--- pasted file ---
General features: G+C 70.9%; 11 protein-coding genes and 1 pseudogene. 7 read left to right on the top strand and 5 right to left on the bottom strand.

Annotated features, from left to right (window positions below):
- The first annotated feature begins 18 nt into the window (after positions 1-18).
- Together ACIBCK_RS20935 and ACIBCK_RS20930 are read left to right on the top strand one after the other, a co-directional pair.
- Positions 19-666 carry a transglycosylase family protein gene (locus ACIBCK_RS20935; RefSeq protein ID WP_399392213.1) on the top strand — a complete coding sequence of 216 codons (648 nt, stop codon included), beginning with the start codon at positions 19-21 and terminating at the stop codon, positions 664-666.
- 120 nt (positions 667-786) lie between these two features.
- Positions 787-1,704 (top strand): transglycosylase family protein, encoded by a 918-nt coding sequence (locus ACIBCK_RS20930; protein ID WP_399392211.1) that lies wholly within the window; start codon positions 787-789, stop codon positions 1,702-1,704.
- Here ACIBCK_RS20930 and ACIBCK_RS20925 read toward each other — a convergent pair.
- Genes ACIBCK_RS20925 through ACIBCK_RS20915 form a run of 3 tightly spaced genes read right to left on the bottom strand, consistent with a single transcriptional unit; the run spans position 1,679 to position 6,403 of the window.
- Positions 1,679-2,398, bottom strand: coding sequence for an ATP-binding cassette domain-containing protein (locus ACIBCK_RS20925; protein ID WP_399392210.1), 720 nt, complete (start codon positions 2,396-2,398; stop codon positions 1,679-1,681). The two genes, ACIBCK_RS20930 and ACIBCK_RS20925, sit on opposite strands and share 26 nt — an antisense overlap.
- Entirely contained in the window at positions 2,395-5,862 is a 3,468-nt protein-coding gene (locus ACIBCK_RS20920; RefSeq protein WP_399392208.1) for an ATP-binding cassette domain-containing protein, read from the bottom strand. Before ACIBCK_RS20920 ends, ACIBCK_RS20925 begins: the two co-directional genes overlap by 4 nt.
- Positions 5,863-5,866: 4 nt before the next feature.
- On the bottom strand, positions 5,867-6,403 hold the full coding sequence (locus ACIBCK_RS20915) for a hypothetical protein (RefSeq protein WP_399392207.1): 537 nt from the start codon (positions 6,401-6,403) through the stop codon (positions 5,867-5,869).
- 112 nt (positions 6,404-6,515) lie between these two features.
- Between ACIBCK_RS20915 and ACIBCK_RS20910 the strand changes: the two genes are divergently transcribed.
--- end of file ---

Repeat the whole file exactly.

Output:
General features: G+C 70.9%; 11 protein-coding genes and 1 pseudogene. 7 read left to right on the top strand and 5 right to left on the bottom strand.

Annotated features, from left to right (window positions below):
- The first annotated feature begins 18 nt into the window (after positions 1-18).
- Together ACIBCK_RS20935 and ACIBCK_RS20930 are read left to right on the top strand one after the other, a co-directional pair.
- Positions 19-666 carry a transglycosylase family protein gene (locus ACIBCK_RS20935; RefSeq protein ID WP_399392213.1) on the top strand — a complete coding sequence of 216 codons (648 nt, stop codon included), beginning with the start codon at positions 19-21 and terminating at the stop codon, positions 664-666.
- 120 nt (positions 667-786) lie between these two features.
- Positions 787-1,704 (top strand): transglycosylase family protein, encoded by a 918-nt coding sequence (locus ACIBCK_RS20930; protein ID WP_399392211.1) that lies wholly within the window; start codon positions 787-789, stop codon positions 1,702-1,704.
- Here ACIBCK_RS20930 and ACIBCK_RS20925 read toward each other — a convergent pair.
- Genes ACIBCK_RS20925 through ACIBCK_RS20915 form a run of 3 tightly spaced genes read right to left on the bottom strand, consistent with a single transcriptional unit; the run spans position 1,679 to position 6,403 of the window.
- Positions 1,679-2,398, bottom strand: coding sequence for an ATP-binding cassette domain-containing protein (locus ACIBCK_RS20925; protein ID WP_399392210.1), 720 nt, complete (start codon positions 2,396-2,398; stop codon positions 1,679-1,681). The two genes, ACIBCK_RS20930 and ACIBCK_RS20925, sit on opposite strands and share 26 nt — an antisense overlap.
- Entirely contained in the window at positions 2,395-5,862 is a 3,468-nt protein-coding gene (locus ACIBCK_RS20920; RefSeq protein WP_399392208.1) for an ATP-binding cassette domain-containing protein, read from the bottom strand. Before ACIBCK_RS20920 ends, ACIBCK_RS20925 begins: the two co-directional genes overlap by 4 nt.
- Positions 5,863-5,866: 4 nt before the next feature.
- On the bottom strand, positions 5,867-6,403 hold the full coding sequence (locus ACIBCK_RS20915) for a hypothetical protein (RefSeq protein WP_399392207.1): 537 nt from the start codon (positions 6,401-6,403) through the stop codon (positions 5,867-5,869).
- 112 nt (positions 6,404-6,515) lie between these two features.
- Between ACIBCK_RS20915 and ACIBCK_RS20910 the strand changes: the two genes are divergently transcribed.